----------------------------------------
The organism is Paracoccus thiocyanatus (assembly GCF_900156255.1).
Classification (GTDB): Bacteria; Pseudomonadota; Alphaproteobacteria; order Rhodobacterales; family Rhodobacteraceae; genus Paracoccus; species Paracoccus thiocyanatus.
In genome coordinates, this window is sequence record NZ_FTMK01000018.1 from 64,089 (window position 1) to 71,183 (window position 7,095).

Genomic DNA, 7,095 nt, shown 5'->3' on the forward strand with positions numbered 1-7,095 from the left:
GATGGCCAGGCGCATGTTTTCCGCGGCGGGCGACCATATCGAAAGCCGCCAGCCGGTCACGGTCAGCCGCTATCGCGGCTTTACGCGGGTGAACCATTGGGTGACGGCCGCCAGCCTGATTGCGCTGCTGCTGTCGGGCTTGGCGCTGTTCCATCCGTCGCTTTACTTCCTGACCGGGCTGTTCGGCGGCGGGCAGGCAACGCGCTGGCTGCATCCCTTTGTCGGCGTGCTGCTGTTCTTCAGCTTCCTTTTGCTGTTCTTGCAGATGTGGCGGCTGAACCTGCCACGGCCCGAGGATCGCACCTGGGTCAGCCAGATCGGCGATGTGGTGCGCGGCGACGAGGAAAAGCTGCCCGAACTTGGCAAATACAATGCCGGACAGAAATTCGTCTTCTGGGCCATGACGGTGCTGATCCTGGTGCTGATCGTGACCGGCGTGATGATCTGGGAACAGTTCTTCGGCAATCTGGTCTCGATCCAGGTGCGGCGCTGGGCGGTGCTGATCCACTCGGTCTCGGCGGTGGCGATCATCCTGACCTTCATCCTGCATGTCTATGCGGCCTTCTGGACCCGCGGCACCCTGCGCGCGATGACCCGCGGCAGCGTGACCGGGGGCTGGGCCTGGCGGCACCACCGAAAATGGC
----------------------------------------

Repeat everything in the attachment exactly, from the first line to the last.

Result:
The organism is Paracoccus thiocyanatus (assembly GCF_900156255.1).
Classification (GTDB): Bacteria; Pseudomonadota; Alphaproteobacteria; order Rhodobacterales; family Rhodobacteraceae; genus Paracoccus; species Paracoccus thiocyanatus.
In genome coordinates, this window is sequence record NZ_FTMK01000018.1 from 64,089 (window position 1) to 71,183 (window position 7,095).

Genomic DNA, 7,095 nt, shown 5'->3' on the forward strand with positions numbered 1-7,095 from the left:
GATGGCCAGGCGCATGTTTTCCGCGGCGGGCGACCATATCGAAAGCCGCCAGCCGGTCACGGTCAGCCGCTATCGCGGCTTTACGCGGGTGAACCATTGGGTGACGGCCGCCAGCCTGATTGCGCTGCTGCTGTCGGGCTTGGCGCTGTTCCATCCGTCGCTTTACTTCCTGACCGGGCTGTTCGGCGGCGGGCAGGCAACGCGCTGGCTGCATCCCTTTGTCGGCGTGCTGCTGTTCTTCAGCTTCCTTTTGCTGTTCTTGCAGATGTGGCGGCTGAACCTGCCACGGCCCGAGGATCGCACCTGGGTCAGCCAGATCGGCGATGTGGTGCGCGGCGACGAGGAAAAGCTGCCCGAACTTGGCAAATACAATGCCGGACAGAAATTCGTCTTCTGGGCCATGACGGTGCTGATCCTGGTGCTGATCGTGACCGGCGTGATGATCTGGGAACAGTTCTTCGGCAATCTGGTCTCGATCCAGGTGCGGCGCTGGGCGGTGCTGATCCACTCGGTCTCGGCGGTGGCGATCATCCTGACCTTCATCCTGCATGTCTATGCGGCCTTCTGGACCCGCGGCACCCTGCGCGCGATGACCCGCGGCAGCGTGACCGGGGGCTGGGCCTGGCGGCACCACCGAAAATGGC